Center Grove Presbyterian Church, located in Greenwood, Ind., in Johnson County just south of Indianapolis, was dismissed from the PCUSA during the Nov. 6, 2013, meeting of the Presbytery of Whitewater Valley to become part of the Christian Reformed Church of North America (CRC).
The 203-member church, pastored by the Rev. Scott Fouts for about three years, was started in 1983 as a daughter congregation of Southport Presbyterian Church.
Time to make a change
According to an email sent to The Layman on behalf of the Center Grove session by Elder Lyle Helvie, the vote for dismissal brought to an end a process that lasted more than three years after the Center Grove session first informed the presbytery of its intent to seek discernment in June 2011.
The session formed a committee to discern the congregation’s response to the passage of Amendment 10A, which deleted the explicit “fidelity/chastity” requirement from the constitutional ordination standard, and allowed the PCUSA to ordain gays, lesbians, bisexuals and transgender people as deacons, elders and pastors.
Helvie explained Center Grove’s rationale for seeking to leave the PCUSA.
“For well over a decade the PCUSA has increasingly moved away from the clear, orthodox teaching of God’s Word. In particular, Center Grove Church concluded that the demotion of Scripture to the role of ‘a guide’ (according to the Book of Order) from its traditional authoritative position signaled the denomination’s departure from authentic Christianity and its Reformed heritage,” he wrote. “Our church has also become weary of the periodic and increasingly time-consuming debates, ‘studies’ and arguments associated with every General Assembly, regarding settled Christian doctrines such as the atonement, the exclusivity of Christ, Scriptural authority and the clear Biblical teaching regarding human sexuality. We concluded that such disputes divide, rather than unite, and distract us from the work of announcing the Gospel of Jesus Christ to our neighbors and the world.”
Selection of a new denomination
The committee also researched potential denominational options, including alignment with ECO: A Covenant Order of Evangelical Presbyterians, staying in the PCUSA or opting to join another denomination. The process took more than a year to complete and involved gathering feedback and input from the membership as well as others who had gone through a similar process.
In the fall of 2012, session informed the Presbytery of Whitewater Valley of the church’s desire to leave the PCUSA to join the CRC, initiating the process of dismissal.
The session and congregation concluded that the CRC maintained the proper regard for Scriptural authority and had a reputation for strong support of missions – local and worldwide. Those aspects appealed to Center Grove’s members as they determined their new denominational home.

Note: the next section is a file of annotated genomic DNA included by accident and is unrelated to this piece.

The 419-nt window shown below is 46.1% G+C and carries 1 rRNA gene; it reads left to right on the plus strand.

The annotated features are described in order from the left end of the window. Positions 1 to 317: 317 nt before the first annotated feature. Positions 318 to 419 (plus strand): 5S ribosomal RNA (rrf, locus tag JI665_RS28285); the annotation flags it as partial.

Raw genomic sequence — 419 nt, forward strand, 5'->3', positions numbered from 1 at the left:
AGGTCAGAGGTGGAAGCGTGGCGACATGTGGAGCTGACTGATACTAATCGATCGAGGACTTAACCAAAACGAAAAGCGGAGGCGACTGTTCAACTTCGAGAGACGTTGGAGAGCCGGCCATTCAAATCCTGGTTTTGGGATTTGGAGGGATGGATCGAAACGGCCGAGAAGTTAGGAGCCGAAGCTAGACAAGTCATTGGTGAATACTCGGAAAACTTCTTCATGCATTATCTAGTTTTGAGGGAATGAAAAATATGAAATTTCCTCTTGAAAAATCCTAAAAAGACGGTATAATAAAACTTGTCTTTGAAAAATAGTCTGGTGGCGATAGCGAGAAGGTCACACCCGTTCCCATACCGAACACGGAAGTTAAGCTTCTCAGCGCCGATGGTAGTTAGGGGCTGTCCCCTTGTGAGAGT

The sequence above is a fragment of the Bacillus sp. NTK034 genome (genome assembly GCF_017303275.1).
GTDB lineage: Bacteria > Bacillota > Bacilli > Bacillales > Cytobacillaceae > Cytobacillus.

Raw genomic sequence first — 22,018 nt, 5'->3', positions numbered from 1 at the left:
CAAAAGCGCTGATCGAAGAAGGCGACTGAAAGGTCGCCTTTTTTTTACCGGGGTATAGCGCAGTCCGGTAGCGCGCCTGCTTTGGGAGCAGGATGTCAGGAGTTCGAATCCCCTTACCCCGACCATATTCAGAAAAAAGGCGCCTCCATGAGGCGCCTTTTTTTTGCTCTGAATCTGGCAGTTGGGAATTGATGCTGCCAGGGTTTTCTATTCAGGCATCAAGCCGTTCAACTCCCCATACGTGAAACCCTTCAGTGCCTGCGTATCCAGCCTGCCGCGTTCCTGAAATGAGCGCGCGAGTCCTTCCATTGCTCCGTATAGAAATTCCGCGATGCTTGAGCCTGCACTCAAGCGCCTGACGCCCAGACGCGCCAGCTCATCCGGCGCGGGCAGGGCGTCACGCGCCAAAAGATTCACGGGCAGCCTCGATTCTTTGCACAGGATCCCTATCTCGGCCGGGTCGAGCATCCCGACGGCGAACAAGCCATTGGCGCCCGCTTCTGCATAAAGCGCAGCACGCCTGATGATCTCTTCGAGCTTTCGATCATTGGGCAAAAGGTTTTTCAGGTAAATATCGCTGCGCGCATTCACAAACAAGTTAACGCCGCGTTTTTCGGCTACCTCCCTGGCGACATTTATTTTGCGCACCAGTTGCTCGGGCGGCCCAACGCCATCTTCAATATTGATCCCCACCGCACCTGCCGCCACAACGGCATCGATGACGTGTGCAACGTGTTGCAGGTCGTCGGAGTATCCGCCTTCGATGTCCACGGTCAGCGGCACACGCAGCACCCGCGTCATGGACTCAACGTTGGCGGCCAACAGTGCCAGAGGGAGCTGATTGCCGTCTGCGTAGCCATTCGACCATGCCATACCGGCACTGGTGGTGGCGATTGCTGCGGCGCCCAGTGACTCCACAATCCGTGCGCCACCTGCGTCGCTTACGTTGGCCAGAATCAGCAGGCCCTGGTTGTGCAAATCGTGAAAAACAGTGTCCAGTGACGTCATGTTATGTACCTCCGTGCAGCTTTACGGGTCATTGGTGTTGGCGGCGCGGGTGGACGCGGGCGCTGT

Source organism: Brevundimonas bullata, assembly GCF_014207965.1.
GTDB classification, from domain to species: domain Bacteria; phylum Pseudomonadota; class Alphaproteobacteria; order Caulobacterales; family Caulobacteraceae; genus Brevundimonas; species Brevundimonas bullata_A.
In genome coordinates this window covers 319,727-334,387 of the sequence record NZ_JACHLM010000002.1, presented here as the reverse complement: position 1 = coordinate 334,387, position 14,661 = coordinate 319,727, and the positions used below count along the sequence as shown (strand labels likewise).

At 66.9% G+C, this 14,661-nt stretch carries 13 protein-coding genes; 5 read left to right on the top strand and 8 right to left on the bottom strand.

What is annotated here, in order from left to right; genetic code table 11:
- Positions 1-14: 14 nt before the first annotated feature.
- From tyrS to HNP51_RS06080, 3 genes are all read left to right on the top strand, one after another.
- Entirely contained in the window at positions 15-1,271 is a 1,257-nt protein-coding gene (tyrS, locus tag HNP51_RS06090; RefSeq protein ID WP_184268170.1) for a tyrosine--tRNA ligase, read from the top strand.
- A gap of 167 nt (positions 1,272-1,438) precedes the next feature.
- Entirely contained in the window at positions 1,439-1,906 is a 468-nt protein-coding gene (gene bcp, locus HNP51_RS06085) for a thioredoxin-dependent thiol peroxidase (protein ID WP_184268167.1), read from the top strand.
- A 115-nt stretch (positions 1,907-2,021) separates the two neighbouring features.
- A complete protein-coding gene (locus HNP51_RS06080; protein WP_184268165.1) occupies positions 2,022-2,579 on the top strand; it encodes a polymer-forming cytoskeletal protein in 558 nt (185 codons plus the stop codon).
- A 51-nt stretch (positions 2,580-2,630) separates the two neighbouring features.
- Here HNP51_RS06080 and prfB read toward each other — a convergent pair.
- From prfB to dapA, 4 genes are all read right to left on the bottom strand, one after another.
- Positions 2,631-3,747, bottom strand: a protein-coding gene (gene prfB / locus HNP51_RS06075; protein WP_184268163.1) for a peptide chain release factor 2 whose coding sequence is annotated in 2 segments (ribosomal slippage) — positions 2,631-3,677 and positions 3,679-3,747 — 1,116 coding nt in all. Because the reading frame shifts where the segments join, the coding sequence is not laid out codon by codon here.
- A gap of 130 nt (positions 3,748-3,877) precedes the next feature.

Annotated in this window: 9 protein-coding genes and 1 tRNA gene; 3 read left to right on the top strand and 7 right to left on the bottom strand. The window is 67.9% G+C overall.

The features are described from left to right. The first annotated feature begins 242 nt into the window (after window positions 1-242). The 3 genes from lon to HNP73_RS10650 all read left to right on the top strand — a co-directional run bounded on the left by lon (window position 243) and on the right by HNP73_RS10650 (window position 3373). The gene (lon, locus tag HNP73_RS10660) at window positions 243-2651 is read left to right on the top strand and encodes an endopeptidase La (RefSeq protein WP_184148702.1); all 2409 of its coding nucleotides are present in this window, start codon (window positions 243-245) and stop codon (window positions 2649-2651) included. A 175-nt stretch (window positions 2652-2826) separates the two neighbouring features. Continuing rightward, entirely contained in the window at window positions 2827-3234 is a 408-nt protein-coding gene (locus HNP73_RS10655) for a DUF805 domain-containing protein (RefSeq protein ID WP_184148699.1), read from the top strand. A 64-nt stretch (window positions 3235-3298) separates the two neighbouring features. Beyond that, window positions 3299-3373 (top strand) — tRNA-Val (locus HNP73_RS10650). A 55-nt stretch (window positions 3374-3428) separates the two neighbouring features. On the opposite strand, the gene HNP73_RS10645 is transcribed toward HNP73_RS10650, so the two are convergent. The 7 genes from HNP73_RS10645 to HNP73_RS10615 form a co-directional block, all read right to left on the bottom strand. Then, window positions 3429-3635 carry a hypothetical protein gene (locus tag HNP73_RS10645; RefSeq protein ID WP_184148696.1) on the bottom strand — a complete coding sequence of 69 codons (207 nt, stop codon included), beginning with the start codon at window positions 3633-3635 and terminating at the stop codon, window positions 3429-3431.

A survey of the membership was taken to determine whether a majority of them favored moving forward with dismissal. Once such a majority was determined, negotiations on an amicable dismissal settlement began in the spring of 2013, and the congregation voted by a 115-20 margin on Nov. 3 to accept terms to leave the PCUSA for the CRC.
Reaching an agreement
According to the dismissal terms reached to allow Center Grove to retain its property, the congregation was required to make a per-capita payment in the amount of $22,000 as well as a payment of $100,000 to the presbytery.
Additionally, the congregation also agreed to a five-year commitment of $25,000 to support presbytery missions and another five-year commitment of $25,000 to fund PCUSA missions.
The total payment made by Center Grove was $172,000.
“The dismissal process overall was amicable, but negotiating a reasonable settlement was a long and sometimes contentious process,” Helvie wrote in the email. “In the end, both bodies were able to affirm the other, and there are no bitter feelings left over on either side.”
Officials from the Presbytery of Whitewater Valley did not respond to an email regarding the dismissal sent by The Layman.
Moving ahead in a new home
Helvie’s email indicated an excitement by members of the Center Grove congregation about their dismissal to become part of the CRC, but he also noted changes that need to be addressed.
“This is a pivotal time in our church’s life in more than one way,” he wrote. “While we are excited about the new relationship with the CRC, we also understand, more now than ever, that our culture has changed significantly in the short time since our church’s founding. We believe we must engage our culture respectfully and thoughtfully with the exciting message and implications of the Gospel, as opposed to the options of acquiescence or retreat to a defensive position. We are more than ready to discover new ways that God is calling us to announce the gospel and work out its implications in our particular time and place.”
In doing so, Helvie pointed out that Center Grove will be answering the call God has for the congregation, honoring the Great Commission in the process.
“We are more than ready to discover the new ways that God is calling us to announce and work out the Gospel and be the Body of Christ in our particular time and place,” the email read.